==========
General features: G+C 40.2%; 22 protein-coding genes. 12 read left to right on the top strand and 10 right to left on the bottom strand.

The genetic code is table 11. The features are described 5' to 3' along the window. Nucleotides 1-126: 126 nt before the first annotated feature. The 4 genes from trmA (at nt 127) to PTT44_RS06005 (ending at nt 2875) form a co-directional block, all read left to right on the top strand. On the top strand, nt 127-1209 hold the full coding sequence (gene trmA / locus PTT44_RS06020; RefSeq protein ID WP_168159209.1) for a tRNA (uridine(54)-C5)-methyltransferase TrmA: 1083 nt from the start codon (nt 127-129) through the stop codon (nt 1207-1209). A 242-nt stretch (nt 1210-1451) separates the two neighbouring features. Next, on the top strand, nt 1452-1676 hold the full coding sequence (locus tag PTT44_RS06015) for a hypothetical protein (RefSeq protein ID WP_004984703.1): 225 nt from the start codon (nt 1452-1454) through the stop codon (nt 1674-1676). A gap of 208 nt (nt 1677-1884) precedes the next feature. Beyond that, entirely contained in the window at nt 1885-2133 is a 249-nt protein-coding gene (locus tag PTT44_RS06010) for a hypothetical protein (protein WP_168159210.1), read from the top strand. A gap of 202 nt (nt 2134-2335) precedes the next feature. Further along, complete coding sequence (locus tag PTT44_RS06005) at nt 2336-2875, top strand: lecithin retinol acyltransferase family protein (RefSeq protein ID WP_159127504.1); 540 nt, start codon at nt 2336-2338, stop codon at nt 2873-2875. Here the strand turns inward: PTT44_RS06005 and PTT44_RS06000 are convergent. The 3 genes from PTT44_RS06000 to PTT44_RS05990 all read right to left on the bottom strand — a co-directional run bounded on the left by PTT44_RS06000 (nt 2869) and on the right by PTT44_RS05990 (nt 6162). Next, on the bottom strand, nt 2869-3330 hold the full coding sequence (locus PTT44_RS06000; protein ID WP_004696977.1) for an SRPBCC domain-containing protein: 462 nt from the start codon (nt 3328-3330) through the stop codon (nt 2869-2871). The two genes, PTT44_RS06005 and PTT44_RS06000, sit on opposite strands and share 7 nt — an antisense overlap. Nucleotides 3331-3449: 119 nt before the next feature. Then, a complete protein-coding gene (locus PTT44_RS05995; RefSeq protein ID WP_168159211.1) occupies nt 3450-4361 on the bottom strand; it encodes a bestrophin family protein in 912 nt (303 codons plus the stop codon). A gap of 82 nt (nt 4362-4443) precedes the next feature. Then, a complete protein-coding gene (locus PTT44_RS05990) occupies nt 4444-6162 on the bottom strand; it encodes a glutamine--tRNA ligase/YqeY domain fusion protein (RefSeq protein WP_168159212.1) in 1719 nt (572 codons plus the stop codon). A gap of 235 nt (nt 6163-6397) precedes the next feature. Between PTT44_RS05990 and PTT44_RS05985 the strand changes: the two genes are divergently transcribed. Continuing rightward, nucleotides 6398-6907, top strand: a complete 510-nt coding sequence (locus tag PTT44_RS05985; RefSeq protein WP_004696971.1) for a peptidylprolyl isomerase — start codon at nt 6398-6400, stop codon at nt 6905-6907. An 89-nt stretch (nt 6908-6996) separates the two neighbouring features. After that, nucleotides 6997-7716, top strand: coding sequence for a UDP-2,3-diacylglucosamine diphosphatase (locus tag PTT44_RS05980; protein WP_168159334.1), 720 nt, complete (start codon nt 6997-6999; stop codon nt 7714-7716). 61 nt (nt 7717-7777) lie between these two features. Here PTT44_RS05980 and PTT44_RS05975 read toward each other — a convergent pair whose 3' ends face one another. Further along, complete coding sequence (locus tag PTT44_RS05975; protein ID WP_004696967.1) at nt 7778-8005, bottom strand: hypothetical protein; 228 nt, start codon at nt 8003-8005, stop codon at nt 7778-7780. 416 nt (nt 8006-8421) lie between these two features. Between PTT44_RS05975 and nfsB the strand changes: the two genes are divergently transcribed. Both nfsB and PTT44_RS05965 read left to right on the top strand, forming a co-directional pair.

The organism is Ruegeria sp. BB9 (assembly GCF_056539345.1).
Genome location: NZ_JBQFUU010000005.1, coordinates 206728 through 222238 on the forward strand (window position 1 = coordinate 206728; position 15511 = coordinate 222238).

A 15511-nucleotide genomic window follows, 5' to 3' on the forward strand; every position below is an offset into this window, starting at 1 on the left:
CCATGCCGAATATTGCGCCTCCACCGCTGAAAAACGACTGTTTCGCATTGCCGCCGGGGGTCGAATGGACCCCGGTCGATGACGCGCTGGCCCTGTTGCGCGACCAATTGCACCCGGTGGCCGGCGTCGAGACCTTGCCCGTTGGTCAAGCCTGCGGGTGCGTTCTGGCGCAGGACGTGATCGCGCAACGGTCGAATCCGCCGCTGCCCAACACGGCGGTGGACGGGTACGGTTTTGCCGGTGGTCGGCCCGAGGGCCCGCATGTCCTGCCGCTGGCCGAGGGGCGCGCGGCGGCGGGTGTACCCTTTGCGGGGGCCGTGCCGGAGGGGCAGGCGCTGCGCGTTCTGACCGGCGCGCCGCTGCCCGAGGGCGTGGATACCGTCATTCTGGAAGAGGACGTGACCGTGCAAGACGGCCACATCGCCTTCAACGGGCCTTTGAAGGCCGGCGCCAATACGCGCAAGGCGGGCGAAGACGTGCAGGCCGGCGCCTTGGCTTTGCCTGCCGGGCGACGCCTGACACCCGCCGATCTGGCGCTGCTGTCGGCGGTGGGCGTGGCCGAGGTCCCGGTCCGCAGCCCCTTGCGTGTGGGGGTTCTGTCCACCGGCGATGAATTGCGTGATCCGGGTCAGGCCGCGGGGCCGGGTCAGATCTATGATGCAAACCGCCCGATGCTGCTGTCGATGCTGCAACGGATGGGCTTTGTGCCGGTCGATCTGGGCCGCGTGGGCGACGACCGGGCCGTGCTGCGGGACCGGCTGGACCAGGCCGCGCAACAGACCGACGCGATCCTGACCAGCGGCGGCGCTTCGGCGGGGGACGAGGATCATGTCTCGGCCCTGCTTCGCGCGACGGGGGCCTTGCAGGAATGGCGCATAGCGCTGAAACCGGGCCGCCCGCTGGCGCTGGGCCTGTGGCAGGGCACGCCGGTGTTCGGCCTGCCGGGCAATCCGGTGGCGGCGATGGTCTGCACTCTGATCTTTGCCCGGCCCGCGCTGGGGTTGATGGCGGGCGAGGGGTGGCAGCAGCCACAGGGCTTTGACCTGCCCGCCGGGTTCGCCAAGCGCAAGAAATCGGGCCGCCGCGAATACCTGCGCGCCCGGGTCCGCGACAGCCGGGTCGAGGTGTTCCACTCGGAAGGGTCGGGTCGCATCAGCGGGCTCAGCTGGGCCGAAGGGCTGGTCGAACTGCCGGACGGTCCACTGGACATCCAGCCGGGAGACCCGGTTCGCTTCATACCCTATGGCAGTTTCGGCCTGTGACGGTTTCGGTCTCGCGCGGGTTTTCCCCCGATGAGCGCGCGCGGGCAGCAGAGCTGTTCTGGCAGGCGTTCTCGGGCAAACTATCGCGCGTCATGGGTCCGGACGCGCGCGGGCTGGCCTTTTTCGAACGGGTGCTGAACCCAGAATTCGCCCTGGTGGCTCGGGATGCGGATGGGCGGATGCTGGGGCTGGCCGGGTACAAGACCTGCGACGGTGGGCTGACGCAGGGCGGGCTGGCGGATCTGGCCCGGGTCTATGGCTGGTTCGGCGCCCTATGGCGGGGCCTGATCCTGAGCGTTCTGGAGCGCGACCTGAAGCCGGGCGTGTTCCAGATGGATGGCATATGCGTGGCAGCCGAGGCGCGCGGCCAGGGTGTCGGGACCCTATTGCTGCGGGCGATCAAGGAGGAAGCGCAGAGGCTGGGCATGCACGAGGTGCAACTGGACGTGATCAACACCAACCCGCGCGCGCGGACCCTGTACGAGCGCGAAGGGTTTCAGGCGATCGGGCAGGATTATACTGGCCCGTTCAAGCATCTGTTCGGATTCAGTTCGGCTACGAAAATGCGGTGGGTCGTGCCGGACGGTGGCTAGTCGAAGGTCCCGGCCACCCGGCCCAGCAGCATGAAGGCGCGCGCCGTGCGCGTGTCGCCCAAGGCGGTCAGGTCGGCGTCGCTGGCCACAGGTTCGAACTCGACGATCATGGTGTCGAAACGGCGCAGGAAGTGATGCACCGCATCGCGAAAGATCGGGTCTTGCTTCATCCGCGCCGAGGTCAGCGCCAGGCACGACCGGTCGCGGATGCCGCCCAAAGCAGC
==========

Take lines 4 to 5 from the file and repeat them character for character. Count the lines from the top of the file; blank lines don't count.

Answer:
Genome location: NZ_JBQFUU010000005.1, coordinates 206728 through 222238 on the forward strand (window position 1 = coordinate 206728; position 15511 = coordinate 222238).

A 15511-nucleotide genomic window follows, 5' to 3' on the forward strand; every position below is an offset into this window, starting at 1 on the left: